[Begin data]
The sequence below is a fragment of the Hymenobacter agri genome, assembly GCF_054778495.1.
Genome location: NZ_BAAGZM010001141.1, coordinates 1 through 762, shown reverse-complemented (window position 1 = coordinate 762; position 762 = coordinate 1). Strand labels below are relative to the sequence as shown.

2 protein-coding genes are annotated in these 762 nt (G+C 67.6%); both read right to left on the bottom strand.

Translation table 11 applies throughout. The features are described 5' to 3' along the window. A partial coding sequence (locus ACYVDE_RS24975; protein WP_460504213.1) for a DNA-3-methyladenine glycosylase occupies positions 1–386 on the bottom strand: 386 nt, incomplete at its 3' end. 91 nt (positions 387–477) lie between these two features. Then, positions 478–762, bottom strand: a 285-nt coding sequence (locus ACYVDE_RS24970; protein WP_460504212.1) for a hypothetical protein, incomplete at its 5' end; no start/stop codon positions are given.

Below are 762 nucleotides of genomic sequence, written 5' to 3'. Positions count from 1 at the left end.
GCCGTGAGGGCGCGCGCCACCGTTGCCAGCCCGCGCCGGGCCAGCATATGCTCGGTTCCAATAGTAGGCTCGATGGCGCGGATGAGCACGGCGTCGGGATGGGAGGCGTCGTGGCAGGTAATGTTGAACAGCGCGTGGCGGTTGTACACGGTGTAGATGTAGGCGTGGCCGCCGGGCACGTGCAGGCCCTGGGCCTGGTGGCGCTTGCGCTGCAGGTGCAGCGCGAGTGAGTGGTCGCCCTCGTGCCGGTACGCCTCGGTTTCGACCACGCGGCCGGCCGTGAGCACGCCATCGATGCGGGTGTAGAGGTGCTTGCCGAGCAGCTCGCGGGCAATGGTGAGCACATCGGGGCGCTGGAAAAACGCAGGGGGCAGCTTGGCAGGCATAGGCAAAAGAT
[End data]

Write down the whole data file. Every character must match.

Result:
The sequence below is a fragment of the Hymenobacter agri genome, assembly GCF_054778495.1.
Genome location: NZ_BAAGZM010001141.1, coordinates 1 through 762, shown reverse-complemented (window position 1 = coordinate 762; position 762 = coordinate 1). Strand labels below are relative to the sequence as shown.

2 protein-coding genes are annotated in these 762 nt (G+C 67.6%); both read right to left on the bottom strand.

Translation table 11 applies throughout. The features are described 5' to 3' along the window. A partial coding sequence (locus ACYVDE_RS24975; protein WP_460504213.1) for a DNA-3-methyladenine glycosylase occupies positions 1–386 on the bottom strand: 386 nt, incomplete at its 3' end. 91 nt (positions 387–477) lie between these two features. Then, positions 478–762, bottom strand: a 285-nt coding sequence (locus ACYVDE_RS24970; protein WP_460504212.1) for a hypothetical protein, incomplete at its 5' end; no start/stop codon positions are given.

Below are 762 nucleotides of genomic sequence, written 5' to 3'. Positions count from 1 at the left end.
GCCGTGAGGGCGCGCGCCACCGTTGCCAGCCCGCGCCGGGCCAGCATATGCTCGGTTCCAATAGTAGGCTCGATGGCGCGGATGAGCACGGCGTCGGGATGGGAGGCGTCGTGGCAGGTAATGTTGAACAGCGCGTGGCGGTTGTACACGGTGTAGATGTAGGCGTGGCCGCCGGGCACGTGCAGGCCCTGGGCCTGGTGGCGCTTGCGCTGCAGGTGCAGCGCGAGTGAGTGGTCGCCCTCGTGCCGGTACGCCTCGGTTTCGACCACGCGGCCGGCCGTGAGCACGCCATCGATGCGGGTGTAGAGGTGCTTGCCGAGCAGCTCGCGGGCAATGGTGAGCACATCGGGGCGCTGGAAAAACGCAGGGGGCAGCTTGGCAGGCATAGGCAAAAGAT